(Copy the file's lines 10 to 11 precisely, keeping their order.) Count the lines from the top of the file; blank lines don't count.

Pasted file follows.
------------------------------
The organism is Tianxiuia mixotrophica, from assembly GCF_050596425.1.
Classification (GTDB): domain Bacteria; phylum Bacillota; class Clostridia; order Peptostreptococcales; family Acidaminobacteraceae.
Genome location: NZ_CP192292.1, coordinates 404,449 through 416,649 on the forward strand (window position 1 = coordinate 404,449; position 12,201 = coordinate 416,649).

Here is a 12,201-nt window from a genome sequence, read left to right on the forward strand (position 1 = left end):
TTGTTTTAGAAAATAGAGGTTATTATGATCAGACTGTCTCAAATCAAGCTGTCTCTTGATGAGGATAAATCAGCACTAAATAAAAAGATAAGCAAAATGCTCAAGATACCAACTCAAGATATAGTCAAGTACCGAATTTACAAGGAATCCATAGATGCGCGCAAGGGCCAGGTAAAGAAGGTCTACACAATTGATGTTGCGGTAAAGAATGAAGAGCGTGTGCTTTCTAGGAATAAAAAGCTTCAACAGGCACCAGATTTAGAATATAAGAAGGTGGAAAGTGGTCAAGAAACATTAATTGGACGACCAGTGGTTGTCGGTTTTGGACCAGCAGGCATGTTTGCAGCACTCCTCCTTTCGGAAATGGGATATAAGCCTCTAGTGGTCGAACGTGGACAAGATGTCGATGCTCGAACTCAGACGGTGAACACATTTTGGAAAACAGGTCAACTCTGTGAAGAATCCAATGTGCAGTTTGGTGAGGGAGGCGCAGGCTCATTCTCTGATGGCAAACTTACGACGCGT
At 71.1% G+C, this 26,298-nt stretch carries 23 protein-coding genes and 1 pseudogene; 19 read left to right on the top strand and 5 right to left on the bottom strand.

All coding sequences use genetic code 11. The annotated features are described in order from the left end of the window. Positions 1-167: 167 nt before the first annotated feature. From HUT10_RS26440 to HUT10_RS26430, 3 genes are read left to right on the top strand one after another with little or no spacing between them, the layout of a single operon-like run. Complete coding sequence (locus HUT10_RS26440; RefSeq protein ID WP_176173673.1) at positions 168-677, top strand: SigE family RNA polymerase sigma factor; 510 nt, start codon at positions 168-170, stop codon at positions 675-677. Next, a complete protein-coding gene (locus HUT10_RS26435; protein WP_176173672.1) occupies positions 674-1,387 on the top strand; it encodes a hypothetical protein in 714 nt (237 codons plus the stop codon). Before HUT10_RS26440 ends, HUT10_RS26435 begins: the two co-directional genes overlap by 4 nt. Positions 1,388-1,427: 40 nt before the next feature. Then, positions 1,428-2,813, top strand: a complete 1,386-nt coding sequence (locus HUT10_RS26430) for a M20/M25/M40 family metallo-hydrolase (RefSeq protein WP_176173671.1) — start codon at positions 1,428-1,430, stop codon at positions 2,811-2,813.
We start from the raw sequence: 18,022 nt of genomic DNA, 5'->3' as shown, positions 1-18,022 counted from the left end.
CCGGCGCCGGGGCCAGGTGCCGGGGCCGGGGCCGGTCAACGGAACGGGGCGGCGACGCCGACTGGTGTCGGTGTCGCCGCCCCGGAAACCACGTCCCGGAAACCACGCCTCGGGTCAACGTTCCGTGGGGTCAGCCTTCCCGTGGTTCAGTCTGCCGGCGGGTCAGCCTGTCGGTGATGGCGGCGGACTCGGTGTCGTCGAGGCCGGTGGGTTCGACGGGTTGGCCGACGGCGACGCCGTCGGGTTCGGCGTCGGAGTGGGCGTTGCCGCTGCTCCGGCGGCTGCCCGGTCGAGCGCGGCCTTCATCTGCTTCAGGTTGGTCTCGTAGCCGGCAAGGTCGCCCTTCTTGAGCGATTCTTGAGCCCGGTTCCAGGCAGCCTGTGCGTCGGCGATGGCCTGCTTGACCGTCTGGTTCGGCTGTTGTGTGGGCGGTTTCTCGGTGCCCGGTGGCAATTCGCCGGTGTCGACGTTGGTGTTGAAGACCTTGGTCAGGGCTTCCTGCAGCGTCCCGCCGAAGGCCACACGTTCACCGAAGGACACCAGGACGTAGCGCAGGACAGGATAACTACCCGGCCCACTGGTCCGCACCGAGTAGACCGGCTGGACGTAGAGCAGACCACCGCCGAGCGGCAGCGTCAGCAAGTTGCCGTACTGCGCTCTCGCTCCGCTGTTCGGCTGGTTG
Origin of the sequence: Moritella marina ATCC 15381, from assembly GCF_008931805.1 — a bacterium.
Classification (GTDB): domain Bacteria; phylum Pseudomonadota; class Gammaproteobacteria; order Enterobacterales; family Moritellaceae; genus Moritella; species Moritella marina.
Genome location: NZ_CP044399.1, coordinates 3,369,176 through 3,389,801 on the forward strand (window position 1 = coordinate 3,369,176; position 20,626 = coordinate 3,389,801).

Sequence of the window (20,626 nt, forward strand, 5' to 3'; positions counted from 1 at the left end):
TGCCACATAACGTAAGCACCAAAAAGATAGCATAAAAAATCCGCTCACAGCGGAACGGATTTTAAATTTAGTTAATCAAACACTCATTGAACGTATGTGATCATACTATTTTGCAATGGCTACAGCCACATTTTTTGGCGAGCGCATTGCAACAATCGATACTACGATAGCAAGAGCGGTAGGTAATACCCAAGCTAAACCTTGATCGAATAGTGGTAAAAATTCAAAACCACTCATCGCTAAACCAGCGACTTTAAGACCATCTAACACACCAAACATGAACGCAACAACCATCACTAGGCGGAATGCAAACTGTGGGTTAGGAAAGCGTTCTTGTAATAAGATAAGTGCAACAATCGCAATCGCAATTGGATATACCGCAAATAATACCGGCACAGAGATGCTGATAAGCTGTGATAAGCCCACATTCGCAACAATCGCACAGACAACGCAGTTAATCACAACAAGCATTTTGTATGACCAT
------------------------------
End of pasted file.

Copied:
Origin of the sequence: Moritella marina ATCC 15381, from assembly GCF_008931805.1 — a bacterium.
Classification (GTDB): domain Bacteria; phylum Pseudomonadota; class Gammaproteobacteria; order Enterobacterales; family Moritellaceae; genus Moritella; species Moritella marina.